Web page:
I am sincerely asking and wondering if the RE bears are playing this situation real time with skin $$$ in the game or just by posting some article or opinion they have or have adopted which is fine, just like sitting on the sidelines is cool and sometimes best ?
However please tell me if I were bearish on RE how can I play the short side and make some $$$? How are the bears actually making money in the RE industry as an investment.

IMHO investors can look with a measure of confidence to have 20% more price appreciation for the ones who got into RE at the bottom. Flippers can figure/target the same appreciation going in today rather they get it or not is yet to be seen however I place a high probability they will, prices have confirmed they are going up that is a fact, maybe not at warp speed but they are going up. (I know a real revelation...lol)

My best guess of the #'s there are 18mo. to 2yrs. in this play before the selling pressure starts to mount up with the "potential" of toppling price. If anyone here is actually on the fence and thinking about buying now would be better then next year in that the situation of chasing price may be a bigger part of the scenario.

The most liquid REIT's might be a better risk play then RE itself (easier anyway). If you really think you are or will be seeing RE collapse in the near time then there are REIT shorts to exploit.

Either way you see it get in the game and have some fun, make your bets whatever they are long or short. Skin the cat, it can be done more than 1 way.

8   David Losh   ignore (1)   2013 Apr 7, 4:13am     ↓ dislike (0)   quote   flag        

robertoaribas says

yeah, says the jackass who bought in Atlanta for $90K only to sell later at $30K...

You're not worth engaging. You have no point to make.

It was $60K, but the point was that not all markets were appreciating, and they won't continue to.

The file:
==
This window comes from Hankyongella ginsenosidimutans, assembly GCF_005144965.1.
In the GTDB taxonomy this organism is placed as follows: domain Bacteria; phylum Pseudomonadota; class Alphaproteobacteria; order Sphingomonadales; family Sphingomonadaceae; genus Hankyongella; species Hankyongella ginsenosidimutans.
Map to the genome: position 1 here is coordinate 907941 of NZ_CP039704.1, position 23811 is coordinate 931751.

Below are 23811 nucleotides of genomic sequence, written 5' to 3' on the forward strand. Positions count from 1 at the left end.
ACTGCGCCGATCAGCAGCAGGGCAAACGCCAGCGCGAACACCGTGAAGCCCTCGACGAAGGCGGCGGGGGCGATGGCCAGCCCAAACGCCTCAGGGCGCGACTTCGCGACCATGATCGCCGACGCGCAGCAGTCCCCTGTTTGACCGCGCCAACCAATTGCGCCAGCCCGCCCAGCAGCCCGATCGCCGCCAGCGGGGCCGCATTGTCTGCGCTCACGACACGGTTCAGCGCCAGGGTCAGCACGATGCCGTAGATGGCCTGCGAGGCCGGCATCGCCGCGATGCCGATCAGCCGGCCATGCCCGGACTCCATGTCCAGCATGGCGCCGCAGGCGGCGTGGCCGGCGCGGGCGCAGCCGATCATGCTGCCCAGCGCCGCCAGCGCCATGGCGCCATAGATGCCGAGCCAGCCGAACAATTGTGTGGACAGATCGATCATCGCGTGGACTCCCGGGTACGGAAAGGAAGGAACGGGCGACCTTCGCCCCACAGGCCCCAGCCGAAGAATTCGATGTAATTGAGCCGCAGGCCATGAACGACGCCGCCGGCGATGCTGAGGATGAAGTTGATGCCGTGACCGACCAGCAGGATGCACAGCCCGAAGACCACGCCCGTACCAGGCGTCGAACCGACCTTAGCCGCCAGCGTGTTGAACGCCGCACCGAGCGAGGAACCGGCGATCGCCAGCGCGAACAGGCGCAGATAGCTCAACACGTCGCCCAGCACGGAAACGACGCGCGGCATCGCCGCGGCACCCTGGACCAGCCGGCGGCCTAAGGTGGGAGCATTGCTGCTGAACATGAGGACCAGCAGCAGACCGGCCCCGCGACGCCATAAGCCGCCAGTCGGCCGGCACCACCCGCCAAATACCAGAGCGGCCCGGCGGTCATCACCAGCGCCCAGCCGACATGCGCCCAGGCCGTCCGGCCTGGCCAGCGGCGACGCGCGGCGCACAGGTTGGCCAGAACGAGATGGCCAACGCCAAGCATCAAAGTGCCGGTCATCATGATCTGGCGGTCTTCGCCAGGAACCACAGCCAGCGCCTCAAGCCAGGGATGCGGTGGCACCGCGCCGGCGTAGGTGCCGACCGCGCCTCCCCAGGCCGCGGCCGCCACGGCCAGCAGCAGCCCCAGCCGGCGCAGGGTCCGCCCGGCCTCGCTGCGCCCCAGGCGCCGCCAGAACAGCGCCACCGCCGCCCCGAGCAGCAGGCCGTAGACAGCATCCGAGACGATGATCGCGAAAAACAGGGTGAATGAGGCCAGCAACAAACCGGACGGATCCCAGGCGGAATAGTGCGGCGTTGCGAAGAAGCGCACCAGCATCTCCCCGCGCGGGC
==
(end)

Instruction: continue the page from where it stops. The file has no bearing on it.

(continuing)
robertoaribas says

One of us started a company sending his wife and kids out to clean toilets and floors, does that sound like someone who did well in real estate?

If you looked at the global market place rather than your Multiple Listing Sales data you would have seen the changes in the global economy in 2011, and the Feds response to drop interest rates by 1% in a year.

You didn't see it, and still don't.

We invested in our company rather than Real Estate and it has paid off. While you are done we are still growing market share.

Money is money professor.

9   David Losh   ignore (1)   2013 Apr 7, 4:15am     ↓ dislike (0)   quote   flag        

robertoaribas says

Whereas, I bought in phoenix at 103K, sold for $176K in 2004, bought for $200K, in 2002, sold for $370K in 2005,

I missed this, because I don't really read your comments, but you have to be kidding with these pathetic numbers.

You're a complete ametuer.

10   AD   ignore (0)   2013 Apr 7, 4:16am     ↓ dislike (0)   quote   flag        

Many factors to consider about hitting a peak:

1. inventory (i.e. months on market for lower end units)
2. price to rent ratio
3. interest rates
4. local unemployment rate
5. net income as a percentage of principal, interest, taxes, insurance and maintenance (PITIM) or average % return on investment if the home sale was not financed
6. vacancy rates of rental properties

Somebody needs to write a forecasting algorithm with the above as an input data file.

11   David Losh   ignore (1)   2013 Apr 7, 11:06pm     ↓ dislike (0)   quote   flag        

The Professor says

And then you engage him.

That is the last time. It's just pointless, there is nothing there.